5TH AUGUST 2011
SUMMARY OF HABEAS CORPUS PROCEEDINGS OF EO6: UNIFIED PUBLIC PRESSURE RELEASED EO6
1. Case: Habeas Corpus hearing of Six EO detainees
a. Dr Michael Jeyakumar Devaraj (Sungai Siput MP and PSM Central committee member)
b. M Sarasvathy (PSM deputy chairman)
c. Choo Chon Kai (Central committee member)
d. M Sukumaran (Central committee member)
e. R Saratbabu (Youth chief)
f. A Letchumanan (Sungai Siput branch secretary)
a. Government of Malaysia
b. Inspector General of Police (IGP) and
c. Home Minister
3. Judge at the High Court: Justice Su Geok Yiam
4. Applicants (EO6) represented by:
a. Haji Sulaiman Abdullah
b. Edmund Bon Tai Soon
c. Yudistra Darma Dorai
d. Maha Balakrishnan
e. James Khong
5. Watching brief by Roger Chan (KL Bar)
Suara Rakyat Malaysia (SUARAM) held an observation brief today at the habeas corpus hearing of 6 Parti Sosialis Malaysia (PSM) members who had been detained under the Emergency Ordinance (Public Order and Prevention of Crime) on 2 July 2011. The Ordinance allows the Home Minister to detain persons without trial for up to two years which may be renewed indefinitely.
Today, the 6 former detainees withdrew their action against the government, Home Minister and the Inspector-General of Police (IGP) upon being served with the affidavits in reply and because they had already been released. This withdrawal was done without concession or admission of the contents of the affidavits in reply and the allegations made against them. The EO6 will be pursuing further legal action for their wrongful arrest and detention, and they reserved their rights to do so in Court today.
The 6 had been released on 29 July 2011 unconditionally but were then charged on 3 August at the Butterworth Sessions Court for possession of subversive documents under the Section 43 and 48(1) of the Societies Act as well as Section 29(1) of the Internal Security Act together. 24 other PSM members who were also arrested on June 25 in the run-up to the July 9 BERSIH rally had earlier been charged for the same offenses.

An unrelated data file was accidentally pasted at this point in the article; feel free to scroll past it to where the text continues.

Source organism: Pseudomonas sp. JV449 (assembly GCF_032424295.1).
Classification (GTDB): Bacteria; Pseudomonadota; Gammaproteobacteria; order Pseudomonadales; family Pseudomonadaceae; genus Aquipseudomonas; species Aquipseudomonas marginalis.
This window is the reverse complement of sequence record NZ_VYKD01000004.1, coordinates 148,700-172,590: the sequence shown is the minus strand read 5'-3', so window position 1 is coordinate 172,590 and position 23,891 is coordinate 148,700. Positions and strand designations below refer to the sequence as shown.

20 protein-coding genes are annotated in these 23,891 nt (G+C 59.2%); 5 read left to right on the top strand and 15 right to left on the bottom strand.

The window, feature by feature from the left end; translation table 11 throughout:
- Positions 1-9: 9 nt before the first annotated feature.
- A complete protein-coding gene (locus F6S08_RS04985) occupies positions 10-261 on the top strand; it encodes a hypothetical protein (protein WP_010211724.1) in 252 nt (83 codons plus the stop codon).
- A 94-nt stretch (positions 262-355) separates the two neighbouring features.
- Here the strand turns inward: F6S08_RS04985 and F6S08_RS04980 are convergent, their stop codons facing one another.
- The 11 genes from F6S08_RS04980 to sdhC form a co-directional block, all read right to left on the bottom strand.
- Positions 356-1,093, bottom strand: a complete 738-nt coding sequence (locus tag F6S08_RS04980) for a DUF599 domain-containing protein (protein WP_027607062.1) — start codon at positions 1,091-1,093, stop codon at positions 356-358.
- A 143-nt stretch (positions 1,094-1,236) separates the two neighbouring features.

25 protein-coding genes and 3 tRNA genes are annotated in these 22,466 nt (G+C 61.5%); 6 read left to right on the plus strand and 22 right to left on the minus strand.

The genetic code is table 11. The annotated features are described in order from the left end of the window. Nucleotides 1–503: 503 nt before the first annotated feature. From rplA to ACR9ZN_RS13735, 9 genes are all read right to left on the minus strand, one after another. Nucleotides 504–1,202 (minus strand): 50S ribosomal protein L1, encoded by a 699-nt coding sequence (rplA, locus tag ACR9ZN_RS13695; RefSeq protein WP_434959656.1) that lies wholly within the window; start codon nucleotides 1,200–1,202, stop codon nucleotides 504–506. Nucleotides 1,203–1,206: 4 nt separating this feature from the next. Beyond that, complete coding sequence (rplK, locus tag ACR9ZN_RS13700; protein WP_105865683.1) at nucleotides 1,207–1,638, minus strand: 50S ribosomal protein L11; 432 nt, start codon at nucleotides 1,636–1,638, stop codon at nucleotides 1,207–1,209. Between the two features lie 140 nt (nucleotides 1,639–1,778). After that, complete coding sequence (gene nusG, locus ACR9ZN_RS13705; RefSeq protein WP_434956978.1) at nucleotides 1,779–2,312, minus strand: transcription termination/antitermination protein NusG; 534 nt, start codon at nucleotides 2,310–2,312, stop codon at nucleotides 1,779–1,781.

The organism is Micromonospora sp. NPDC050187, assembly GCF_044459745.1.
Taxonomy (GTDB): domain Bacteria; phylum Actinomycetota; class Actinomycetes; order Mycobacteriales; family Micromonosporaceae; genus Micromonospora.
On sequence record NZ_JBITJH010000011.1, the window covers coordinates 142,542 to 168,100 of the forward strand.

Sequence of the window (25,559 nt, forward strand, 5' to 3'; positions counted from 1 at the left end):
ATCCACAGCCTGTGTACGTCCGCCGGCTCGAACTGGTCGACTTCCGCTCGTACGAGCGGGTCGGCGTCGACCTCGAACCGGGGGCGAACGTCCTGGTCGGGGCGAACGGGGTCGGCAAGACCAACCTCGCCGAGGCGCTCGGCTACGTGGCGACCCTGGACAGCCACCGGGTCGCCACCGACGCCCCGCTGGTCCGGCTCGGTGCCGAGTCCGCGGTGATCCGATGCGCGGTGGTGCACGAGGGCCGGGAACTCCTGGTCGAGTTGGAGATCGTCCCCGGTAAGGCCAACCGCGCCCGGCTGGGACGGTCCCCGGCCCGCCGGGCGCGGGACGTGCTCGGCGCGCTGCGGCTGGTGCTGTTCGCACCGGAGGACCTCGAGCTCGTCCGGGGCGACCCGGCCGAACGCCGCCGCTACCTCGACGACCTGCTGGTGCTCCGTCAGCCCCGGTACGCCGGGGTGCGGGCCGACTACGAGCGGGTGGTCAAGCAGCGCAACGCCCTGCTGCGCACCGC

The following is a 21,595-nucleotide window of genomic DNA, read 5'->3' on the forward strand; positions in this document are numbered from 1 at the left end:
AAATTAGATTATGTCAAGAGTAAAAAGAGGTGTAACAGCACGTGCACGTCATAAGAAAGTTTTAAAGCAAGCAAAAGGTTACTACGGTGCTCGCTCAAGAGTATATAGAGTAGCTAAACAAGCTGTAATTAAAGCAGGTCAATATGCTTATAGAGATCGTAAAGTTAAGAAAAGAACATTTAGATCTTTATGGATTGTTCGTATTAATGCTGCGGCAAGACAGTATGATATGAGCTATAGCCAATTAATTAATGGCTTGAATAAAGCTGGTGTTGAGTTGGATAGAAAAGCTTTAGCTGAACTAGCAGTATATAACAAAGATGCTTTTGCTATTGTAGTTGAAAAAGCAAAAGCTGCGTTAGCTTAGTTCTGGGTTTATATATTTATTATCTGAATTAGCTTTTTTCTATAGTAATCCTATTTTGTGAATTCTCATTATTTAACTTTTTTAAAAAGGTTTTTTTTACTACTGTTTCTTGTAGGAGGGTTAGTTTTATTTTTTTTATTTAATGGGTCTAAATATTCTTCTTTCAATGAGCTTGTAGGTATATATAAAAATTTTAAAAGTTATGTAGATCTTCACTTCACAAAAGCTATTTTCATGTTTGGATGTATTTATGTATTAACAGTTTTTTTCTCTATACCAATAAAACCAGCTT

The Respondents’ counsel submitted that the detainees were no longer in police custody and therefore the habeas corpus applications to examine their detentions have become academic.
The Applicants’ counsel submitted that the Respondents were to file their affidavits in reply to justify the detention but failed to do so. The Respondents’ counsel informed the Court that they had filed 19 affidavits in reply on 29 July but did not serve them.
Lead counsel for the Applicants, Haji Sulaiman Abdullah Said that after looking at the affidavits, the Applicants maintain that they have done nothing against the law and it was because of unified public pressure that forced the authorities to release the detainees.
Judge and the Judiciary: In Favour of Human Rights Violators?
SUARAM’s observation finds that the learned High Court Judge Justice Su Geok Yiam had been found wanting in upholding the international human right norm to a speedy hearing in this case dealing with the liberty of 6 Malaysians.
On 6 July 2011, the 6 filed a writ of habeas corpus to challenge their detention.
Initially, the High Court scheduled the hearing on 12 August 2011. The solicitors for the EO6 succeeded, despite much resistance from the Respondents, in their request to bring forward the hearing and the Court fixed 22 July 2011.
On the day of the hearing, the Respondents sought an adjournment of the habeas corpus hearing for 3 weeks. After lengthy arguments, the Court agreed to postpone the case to 5 August even as the Applicants’ counsel agreed to withdraw the affidavits filed which needed to be replied to by the Respondents.
SUARAM is of the views that the decision to postpone the hearing on 22 July sets a bad precedent as it in effect continued the purported legitimisation of the EO6’s detention for up to one month. International human rights law clearly requires that on an urgent matter such as a habeas corpus application, the detainee is entitled to a speedy hearing and disposal of the matter.
Abolish the EO, ISA and DDA!
The absence of judicial checks and balances in Malaysia’s preventive detention law has exacerbated police abuse of power. SUARAM reiterates its demand that the Government abolish all preventive detention laws and free all detainees held under the same or to accord them a fair trial. SUARAM stands strongly against any law that provides for detention without trial.